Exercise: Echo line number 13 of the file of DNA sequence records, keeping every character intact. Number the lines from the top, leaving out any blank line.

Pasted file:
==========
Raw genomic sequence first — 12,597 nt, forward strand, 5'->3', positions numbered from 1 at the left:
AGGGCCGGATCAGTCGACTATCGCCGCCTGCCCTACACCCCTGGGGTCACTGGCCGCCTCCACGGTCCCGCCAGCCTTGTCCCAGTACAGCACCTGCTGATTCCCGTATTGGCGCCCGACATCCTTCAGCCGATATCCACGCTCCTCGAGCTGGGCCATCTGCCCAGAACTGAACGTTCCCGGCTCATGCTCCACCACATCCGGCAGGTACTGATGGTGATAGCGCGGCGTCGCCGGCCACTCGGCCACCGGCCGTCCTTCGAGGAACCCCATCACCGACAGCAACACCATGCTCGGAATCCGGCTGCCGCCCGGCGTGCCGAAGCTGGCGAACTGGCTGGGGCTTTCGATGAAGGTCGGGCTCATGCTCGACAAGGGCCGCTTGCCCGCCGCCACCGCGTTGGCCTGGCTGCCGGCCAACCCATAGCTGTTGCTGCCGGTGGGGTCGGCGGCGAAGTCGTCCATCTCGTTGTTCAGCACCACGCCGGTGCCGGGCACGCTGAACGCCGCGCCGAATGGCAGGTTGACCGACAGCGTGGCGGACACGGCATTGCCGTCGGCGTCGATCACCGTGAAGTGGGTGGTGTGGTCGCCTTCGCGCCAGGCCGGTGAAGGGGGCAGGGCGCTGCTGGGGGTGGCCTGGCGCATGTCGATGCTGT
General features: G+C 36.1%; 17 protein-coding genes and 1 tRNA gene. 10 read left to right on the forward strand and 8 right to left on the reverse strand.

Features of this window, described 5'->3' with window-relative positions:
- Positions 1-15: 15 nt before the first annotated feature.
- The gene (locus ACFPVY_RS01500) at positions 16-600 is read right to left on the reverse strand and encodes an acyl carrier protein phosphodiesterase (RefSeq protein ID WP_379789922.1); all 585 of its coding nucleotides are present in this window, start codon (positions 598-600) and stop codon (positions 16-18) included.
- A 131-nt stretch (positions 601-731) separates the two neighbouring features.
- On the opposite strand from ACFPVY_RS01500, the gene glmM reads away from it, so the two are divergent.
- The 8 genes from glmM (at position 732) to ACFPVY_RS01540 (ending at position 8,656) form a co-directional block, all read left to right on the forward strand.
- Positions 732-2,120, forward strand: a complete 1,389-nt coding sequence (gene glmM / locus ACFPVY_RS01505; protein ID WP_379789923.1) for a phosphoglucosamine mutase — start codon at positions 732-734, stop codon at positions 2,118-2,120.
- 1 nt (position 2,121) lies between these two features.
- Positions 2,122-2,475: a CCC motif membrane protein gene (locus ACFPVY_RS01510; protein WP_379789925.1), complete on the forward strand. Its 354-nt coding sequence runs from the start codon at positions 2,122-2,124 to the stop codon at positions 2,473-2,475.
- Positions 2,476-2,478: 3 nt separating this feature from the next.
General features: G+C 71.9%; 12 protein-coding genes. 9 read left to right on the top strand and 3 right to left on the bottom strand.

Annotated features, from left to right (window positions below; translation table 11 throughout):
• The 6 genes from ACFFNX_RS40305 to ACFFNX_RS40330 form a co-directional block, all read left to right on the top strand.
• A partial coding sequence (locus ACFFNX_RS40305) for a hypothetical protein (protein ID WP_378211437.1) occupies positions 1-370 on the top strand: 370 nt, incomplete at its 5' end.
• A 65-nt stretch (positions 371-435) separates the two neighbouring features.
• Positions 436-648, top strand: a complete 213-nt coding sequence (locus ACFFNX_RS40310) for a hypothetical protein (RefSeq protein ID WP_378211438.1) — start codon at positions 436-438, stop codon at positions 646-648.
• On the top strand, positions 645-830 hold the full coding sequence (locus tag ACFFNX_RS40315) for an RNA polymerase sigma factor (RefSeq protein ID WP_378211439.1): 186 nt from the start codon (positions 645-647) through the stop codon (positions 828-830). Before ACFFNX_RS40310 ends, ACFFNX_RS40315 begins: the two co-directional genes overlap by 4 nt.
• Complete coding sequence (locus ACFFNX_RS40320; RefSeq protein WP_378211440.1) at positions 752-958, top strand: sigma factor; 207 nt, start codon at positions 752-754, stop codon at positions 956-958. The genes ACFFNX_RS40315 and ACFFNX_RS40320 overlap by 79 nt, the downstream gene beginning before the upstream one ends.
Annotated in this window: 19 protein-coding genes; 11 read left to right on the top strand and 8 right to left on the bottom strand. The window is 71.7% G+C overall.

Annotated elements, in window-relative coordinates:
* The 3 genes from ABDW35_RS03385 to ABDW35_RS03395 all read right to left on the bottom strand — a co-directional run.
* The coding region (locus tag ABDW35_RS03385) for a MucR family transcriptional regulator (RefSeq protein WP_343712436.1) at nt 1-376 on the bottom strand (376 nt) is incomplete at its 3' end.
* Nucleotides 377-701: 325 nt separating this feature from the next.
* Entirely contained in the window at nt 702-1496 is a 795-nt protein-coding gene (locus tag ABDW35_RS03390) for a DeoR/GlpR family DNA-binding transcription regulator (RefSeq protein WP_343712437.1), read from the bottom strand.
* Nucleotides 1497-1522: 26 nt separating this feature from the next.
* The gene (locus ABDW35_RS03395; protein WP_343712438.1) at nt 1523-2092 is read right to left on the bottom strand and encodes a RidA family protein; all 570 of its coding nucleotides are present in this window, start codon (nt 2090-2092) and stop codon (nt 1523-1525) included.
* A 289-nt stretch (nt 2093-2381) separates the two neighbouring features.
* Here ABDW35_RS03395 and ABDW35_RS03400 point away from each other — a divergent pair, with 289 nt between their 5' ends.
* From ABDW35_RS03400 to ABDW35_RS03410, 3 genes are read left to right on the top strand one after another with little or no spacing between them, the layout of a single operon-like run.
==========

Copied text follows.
- Positions 2,476-2,478: 3 nt separating this feature from the next.